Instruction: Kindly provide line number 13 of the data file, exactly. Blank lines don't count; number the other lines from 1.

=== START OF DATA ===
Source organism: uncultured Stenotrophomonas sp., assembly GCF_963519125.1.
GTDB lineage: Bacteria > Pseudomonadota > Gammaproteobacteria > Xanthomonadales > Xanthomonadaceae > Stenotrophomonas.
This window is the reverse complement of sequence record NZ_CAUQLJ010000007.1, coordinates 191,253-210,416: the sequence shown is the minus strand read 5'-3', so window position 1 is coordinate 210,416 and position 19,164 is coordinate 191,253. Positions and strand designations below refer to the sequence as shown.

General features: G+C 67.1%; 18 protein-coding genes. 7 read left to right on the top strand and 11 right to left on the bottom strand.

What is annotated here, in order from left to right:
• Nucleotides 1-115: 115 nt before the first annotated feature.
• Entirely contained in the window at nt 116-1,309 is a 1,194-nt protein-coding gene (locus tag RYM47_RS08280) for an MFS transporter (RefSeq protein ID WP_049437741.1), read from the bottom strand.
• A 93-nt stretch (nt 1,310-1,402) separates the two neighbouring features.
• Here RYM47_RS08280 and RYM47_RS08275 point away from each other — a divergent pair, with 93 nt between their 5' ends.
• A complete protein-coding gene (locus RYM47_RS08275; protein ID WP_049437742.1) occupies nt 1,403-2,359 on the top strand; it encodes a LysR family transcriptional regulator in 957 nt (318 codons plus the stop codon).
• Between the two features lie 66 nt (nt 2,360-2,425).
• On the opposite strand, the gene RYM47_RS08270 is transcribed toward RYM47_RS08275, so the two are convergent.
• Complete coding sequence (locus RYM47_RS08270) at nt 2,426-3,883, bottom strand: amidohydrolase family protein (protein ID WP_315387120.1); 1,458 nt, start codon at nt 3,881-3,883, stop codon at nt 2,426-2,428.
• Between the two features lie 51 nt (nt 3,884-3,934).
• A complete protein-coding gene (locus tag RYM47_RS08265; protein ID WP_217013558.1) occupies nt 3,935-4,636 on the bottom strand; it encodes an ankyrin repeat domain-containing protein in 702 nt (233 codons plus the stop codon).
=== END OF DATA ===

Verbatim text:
• Complete coding sequence (locus RYM47_RS08270) at nt 2,426-3,883, bottom strand: amidohydrolase family protein (protein ID WP_315387120.1); 1,458 nt, start codon at nt 3,881-3,883, stop codon at nt 2,426-2,428.